Another factor that contributed to the small number of candidates was the short window for applications. After a five-week delay, the Higher Education Ministry only opened registration on November 29 — a date that was announced just two days earlier — and the preliminary candidate list was announced on December 3. The tight schedule allowed candidates only one day to get their registration documents in order and another business day to submit them on account of the weekend and the Prophet’s birthday, a national holiday.
Bylaws stipulate that in the absence of candidates or the required voters quorum, the university administration appoints a student chosen at its discretion, provided that this student is eligible to run.
These two situations were inevitable, as there were fewer candidates than the seats available in several universities, due to the short time available for applications and the large number of candidates eliminated.
In Cairo University, the elections were settled by acclamation in eight faculties, meaning there was only one candidate, and by appointment in four, due to failure to meet quorum, while elections were completed in 12 faculties, according to the university’s head of youth care Hassan Saeda. Similarly in Alexandria, elections were won by acclamation in 14 faculties, by administration appointment in eight and by competitive elections in just five.
Although the chances of opposition groups were severely diminished in the elections due to the security interference, this did not serve the pro-government group Students for Egypt, which also garnered a small number of seats.
After Morsi’s ouster in 2013, a wave of political violence swept university campuses, resulting in the death of approximately 20 students and the suspension and arrest of thousands of students for their activism and political affiliations. This has significantly restrained independent student activity in general and the activity of politically-oriented student groups in particular.
Omar Gaber, the general coordinator of the Sout al-Midan student movement, which operates in Alexandria University, believes that, despite this, the 2015 electoral lists brought together students of political affiliations with others who are mainly concerned with social activity and provision of services, but who also hold an interest in public issues and policies adopted with regard student activism and reject the interventions of administrations and security agencies.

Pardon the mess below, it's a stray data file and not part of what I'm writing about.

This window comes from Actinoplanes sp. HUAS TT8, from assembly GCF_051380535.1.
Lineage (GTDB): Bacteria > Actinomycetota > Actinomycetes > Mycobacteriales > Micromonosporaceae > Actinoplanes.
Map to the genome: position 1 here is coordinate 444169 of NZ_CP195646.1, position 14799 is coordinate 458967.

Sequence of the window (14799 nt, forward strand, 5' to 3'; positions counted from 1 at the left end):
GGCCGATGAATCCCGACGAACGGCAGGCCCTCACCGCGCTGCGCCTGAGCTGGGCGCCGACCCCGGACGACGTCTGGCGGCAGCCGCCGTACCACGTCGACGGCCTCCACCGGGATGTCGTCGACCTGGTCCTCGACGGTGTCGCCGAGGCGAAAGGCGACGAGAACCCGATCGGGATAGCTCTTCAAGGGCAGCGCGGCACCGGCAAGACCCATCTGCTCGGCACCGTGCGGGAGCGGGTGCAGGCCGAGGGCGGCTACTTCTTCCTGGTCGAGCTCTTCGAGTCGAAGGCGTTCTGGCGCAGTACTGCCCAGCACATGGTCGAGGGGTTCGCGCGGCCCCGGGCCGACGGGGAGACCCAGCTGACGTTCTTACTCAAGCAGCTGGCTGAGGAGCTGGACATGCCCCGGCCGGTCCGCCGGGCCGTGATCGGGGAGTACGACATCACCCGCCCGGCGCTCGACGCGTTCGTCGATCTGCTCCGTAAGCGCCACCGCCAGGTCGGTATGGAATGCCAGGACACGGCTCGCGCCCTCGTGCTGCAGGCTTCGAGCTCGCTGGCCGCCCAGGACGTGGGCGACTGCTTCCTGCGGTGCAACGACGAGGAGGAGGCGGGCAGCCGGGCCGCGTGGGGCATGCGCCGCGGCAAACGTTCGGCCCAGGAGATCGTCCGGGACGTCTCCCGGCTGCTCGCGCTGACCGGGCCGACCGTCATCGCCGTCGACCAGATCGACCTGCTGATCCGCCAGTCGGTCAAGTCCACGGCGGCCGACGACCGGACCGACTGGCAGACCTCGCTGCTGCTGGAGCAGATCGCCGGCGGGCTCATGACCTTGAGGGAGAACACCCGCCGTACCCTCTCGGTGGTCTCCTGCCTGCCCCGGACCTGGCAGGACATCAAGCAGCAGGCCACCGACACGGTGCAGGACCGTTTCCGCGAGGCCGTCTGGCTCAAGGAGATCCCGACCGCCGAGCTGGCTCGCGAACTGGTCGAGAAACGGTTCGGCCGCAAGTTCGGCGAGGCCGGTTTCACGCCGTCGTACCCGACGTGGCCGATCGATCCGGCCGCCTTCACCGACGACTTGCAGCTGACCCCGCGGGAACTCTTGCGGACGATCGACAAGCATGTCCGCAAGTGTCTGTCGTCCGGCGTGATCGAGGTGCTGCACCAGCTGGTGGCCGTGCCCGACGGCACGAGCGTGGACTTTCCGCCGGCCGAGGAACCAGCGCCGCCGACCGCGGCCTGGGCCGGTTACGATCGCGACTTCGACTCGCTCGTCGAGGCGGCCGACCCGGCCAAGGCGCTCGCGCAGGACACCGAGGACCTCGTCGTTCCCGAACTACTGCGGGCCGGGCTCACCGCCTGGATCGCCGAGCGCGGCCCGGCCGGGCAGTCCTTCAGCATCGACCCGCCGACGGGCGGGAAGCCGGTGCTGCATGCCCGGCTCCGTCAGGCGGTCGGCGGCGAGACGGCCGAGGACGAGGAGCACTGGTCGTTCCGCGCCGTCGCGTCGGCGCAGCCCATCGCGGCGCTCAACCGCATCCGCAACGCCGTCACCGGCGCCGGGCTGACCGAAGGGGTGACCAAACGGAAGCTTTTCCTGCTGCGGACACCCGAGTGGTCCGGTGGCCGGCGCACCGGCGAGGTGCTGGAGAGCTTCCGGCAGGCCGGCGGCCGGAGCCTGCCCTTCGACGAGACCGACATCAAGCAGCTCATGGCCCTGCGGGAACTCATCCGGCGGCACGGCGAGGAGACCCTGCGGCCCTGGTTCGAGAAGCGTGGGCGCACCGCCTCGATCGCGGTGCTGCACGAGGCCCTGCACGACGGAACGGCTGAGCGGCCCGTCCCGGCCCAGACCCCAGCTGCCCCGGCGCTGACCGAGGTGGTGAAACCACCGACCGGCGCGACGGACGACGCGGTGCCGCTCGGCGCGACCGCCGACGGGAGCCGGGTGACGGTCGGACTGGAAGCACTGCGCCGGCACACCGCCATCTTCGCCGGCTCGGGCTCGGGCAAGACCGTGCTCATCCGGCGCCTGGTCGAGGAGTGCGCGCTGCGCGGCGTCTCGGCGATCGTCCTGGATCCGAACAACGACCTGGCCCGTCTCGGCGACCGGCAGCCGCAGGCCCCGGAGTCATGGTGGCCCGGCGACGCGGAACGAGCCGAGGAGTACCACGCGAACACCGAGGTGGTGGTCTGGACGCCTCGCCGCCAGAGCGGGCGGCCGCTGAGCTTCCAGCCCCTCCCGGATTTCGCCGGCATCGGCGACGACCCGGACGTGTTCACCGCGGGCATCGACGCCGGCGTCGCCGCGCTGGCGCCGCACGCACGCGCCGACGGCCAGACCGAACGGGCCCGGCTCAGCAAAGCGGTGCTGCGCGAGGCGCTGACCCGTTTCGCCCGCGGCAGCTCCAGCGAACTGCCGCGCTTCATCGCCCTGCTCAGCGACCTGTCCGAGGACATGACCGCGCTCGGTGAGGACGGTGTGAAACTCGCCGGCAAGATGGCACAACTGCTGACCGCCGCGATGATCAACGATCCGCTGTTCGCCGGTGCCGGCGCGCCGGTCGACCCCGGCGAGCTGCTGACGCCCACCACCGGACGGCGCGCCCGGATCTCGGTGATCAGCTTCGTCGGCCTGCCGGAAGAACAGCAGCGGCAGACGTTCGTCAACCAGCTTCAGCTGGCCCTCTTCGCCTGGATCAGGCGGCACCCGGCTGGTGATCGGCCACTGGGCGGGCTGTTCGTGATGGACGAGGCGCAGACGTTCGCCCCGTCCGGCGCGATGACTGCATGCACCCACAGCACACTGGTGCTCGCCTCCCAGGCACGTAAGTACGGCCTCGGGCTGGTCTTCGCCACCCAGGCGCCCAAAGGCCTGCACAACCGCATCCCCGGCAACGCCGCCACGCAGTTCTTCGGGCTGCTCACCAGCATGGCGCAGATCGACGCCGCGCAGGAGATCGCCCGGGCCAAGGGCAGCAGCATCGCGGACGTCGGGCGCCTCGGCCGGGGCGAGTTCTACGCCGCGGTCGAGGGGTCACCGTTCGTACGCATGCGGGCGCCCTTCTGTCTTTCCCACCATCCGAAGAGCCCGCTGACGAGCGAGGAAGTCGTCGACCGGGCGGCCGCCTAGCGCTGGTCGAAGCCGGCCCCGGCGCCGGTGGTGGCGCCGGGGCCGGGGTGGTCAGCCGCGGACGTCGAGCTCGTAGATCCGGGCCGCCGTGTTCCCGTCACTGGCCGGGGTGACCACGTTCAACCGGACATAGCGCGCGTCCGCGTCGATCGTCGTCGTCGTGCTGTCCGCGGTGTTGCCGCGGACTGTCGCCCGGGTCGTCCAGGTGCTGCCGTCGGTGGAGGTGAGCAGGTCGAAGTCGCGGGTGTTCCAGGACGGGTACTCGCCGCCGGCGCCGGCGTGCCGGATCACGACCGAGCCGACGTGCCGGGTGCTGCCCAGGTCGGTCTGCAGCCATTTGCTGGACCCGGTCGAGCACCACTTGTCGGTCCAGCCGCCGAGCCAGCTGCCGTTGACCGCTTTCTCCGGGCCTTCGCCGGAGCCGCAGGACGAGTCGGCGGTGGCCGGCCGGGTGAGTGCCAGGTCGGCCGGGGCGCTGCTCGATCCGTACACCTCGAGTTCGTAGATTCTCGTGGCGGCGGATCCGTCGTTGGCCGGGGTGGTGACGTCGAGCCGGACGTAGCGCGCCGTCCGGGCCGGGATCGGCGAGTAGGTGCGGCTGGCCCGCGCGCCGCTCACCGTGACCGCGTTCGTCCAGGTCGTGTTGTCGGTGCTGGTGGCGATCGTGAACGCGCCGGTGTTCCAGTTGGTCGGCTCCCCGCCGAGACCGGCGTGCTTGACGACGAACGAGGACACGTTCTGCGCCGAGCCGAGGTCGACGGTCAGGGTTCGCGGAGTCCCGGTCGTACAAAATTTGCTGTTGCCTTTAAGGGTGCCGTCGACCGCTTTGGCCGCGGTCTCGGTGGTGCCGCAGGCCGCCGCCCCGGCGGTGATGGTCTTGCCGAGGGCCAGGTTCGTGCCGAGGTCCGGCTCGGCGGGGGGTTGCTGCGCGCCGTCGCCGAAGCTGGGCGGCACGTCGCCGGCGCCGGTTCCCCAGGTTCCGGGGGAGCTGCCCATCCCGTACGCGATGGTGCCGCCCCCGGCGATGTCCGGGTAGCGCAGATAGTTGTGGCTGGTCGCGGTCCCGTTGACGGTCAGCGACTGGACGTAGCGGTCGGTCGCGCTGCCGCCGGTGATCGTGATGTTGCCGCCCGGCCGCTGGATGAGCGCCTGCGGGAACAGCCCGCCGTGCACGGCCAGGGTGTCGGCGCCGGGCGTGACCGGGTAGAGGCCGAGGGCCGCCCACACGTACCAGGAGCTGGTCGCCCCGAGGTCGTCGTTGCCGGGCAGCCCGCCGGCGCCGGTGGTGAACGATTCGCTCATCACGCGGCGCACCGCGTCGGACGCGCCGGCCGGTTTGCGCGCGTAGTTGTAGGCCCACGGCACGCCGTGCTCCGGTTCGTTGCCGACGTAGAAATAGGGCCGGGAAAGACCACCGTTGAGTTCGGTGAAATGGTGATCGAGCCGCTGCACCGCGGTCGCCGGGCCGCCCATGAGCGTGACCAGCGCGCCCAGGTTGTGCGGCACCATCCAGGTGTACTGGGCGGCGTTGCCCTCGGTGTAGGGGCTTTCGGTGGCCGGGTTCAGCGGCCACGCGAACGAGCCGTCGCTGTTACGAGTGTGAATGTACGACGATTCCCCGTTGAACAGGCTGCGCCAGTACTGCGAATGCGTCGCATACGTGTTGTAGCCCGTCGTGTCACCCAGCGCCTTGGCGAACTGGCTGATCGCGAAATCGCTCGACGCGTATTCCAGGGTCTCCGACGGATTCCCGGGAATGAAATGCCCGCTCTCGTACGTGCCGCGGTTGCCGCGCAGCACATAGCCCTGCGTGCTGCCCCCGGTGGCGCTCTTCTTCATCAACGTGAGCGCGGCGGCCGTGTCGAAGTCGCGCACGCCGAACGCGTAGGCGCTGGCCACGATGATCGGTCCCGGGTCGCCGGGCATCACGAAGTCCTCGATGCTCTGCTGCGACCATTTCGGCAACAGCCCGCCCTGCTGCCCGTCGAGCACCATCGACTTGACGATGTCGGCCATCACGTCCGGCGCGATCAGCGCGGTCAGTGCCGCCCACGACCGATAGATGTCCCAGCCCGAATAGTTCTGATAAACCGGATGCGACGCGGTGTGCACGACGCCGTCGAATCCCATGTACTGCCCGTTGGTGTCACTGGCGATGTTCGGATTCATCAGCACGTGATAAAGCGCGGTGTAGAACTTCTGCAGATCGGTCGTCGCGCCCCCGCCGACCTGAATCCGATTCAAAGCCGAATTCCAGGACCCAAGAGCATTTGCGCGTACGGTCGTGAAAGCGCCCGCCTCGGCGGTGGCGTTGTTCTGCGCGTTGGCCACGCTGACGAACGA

The formation of these electoral lists created a more diverse and balanced group in the National Student Union, Gaber believes. “Abdalla Anwar, the president of the NSU, was an independent representative and not state-loyal. Amr al-Helw, the vice president, was politically active. The board was diverse, balanced and overall independent,” says Gaber.
The Higher Education Ministry, however, refused to recognize the results of the National Student Union elections, and this year the body was done away with, according to the latest amendments to bylaws published in the Official Gazette on November 23.
Many students who are affiliated with political groups and movements were arrested and harassed by security forces, following a series of events they organized as part of the campaign to protest the cession of sovereignty over the islands of Tiran and Sanafir over to Saudi Arabia, according to Strong Egypt’s Khattab.
“Since 2014, the registrations for all student clubs that are affiliated with political parties — such as Strong Egypt, Dostour, Bread and Freedom, the Popular Current and even the Nour Party — were nullified,” says Shalaby, the Adalah Center researcher. “Over the past two years, registration of new clubs has become impossible on account of the excessive stalling by administrations, as some of them claim that registration is not yet open or that required documents were not submitted and so on.”
Gaber assesses the current moment as a bleak one for student activism.
“Political student groups are no longer active, neither on campuses nor social media,” says Gaber. “Most student activists have graduated, and younger students are not joining the movement for fear of the consequences of any activity, political or independently service-oriented. There is no student movement or the prospect of one. Students who take individual initiative are likely to be arrested. If they do not get arrested before they run in the elections, they would not be approved or would be pushed out. There is a general sense of fear and frustration.”